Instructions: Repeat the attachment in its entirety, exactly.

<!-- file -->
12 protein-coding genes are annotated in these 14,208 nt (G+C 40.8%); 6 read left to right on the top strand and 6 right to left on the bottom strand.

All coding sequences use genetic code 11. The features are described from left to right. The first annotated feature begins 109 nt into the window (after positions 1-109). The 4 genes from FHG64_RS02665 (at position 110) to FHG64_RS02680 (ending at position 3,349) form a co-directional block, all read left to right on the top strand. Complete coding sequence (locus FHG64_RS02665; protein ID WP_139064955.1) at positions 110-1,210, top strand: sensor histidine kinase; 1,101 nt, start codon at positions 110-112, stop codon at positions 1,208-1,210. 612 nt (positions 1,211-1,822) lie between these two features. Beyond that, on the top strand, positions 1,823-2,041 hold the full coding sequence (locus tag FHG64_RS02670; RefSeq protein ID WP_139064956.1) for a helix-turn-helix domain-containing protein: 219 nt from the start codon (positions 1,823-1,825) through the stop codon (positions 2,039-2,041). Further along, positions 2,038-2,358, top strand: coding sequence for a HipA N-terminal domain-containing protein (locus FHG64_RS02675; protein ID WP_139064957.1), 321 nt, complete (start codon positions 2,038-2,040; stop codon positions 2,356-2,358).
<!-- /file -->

12 protein-coding genes are annotated in these 14,208 nt (G+C 40.8%); 6 read left to right on the top strand and 6 right to left on the bottom strand.

All coding sequences use genetic code 11. The features are described from left to right. The first annotated feature begins 109 nt into the window (after positions 1-109). The 4 genes from FHG64_RS02665 (at position 110) to FHG64_RS02680 (ending at position 3,349) form a co-directional block, all read left to right on the top strand. Complete coding sequence (locus FHG64_RS02665; protein ID WP_139064955.1) at positions 110-1,210, top strand: sensor histidine kinase; 1,101 nt, start codon at positions 110-112, stop codon at positions 1,208-1,210. 612 nt (positions 1,211-1,822) lie between these two features. Beyond that, on the top strand, positions 1,823-2,041 hold the full coding sequence (locus tag FHG64_RS02670; RefSeq protein ID WP_139064956.1) for a helix-turn-helix domain-containing protein: 219 nt from the start codon (positions 1,823-1,825) through the stop codon (positions 2,039-2,041). Further along, positions 2,038-2,358, top strand: coding sequence for a HipA N-terminal domain-containing protein (locus FHG64_RS02675; protein ID WP_139064957.1), 321 nt, complete (start codon positions 2,038-2,040; stop codon positions 2,356-2,358).